In Irvin's case, he tried to never let the transgressions of his life dilute his focus. Over his first three seasons in the NFL, Irvin was hampered by injury, including a torn anterior cruciate ligament in his right knee that cost him 10 games of the 1989 season.

Then there was Irvin's drug use, which led to a 1996 arrest, trial, four years of probation and a five-game suspension to open the season. However, he tried to repair the appearance that he didn't care about football enough to make it the top priority. During his suspension, Irvin worked out constantly.

Since the end of his career, he has continued to illustrate that his priorities are in order. He devotes a lot of time and energy on his children's charity in his hometown of Fort Lauderdale, Fla., and also hopes his mistakes serve as a lesson for others.

"I will continue to live and try to do the right things," Irvin said. "If that serves as an example, then so be it, and God bless it. I think some of the indiscretions, some of the mistakes I have made off the field, certainly when I go speak with some of the players or some of the guys that are having problems, it helps (get their attention).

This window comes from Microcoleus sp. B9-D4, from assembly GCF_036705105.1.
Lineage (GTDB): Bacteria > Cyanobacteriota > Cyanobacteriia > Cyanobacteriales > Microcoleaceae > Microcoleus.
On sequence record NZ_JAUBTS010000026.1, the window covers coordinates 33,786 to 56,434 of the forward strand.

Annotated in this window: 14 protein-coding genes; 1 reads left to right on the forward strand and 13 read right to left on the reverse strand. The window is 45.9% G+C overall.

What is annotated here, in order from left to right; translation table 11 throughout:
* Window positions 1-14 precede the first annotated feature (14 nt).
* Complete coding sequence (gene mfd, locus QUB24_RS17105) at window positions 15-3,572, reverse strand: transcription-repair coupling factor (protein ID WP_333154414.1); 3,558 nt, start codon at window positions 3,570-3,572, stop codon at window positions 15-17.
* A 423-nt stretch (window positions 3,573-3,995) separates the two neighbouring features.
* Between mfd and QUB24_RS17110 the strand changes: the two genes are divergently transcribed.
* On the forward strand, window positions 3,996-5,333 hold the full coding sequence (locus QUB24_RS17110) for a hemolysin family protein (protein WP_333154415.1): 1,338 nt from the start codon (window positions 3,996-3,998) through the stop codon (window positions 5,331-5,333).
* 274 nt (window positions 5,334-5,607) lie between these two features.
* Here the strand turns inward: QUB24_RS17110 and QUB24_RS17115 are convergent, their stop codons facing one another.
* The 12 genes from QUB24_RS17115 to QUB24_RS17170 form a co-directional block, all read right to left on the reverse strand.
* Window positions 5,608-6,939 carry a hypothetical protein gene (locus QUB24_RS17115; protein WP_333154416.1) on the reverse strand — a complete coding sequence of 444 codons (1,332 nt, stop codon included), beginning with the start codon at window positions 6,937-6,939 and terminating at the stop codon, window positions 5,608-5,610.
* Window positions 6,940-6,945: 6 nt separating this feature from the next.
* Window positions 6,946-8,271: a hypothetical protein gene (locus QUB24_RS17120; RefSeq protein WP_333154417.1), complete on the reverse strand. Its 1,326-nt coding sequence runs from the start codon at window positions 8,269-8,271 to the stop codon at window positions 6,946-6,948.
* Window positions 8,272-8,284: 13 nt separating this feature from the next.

"They say, 'I know Michael has gone through it.' It's been pretty public. In their eyes I'm doing well, and I am doing well. I'm being blessed and everything. So it gives people hope when they see someone else that has had struggles and they're doing fine. It gives them hope that all I got to do is hold on and try to do the right thing and I can turn things around. I appreciate that more now. Much more than I did then."

As a player, Irvin was a physical presence. Although not blessed with blazing speed, he overpowered defensive backs with his upper-body strength. He was especially good in the playoffs, catching 87 passes for 1,315 yards and eight touchdowns in 14 games.

Thomas, conversely, didn't consistently experience the same postseason success, struggling in his final three Super Bowls. Nor was he a prized first-rounder like Irvin. Coming out of Oklahoma State, Thomas was expected to be a first-round draft pick, but a right knee injury knocked him down to the second round.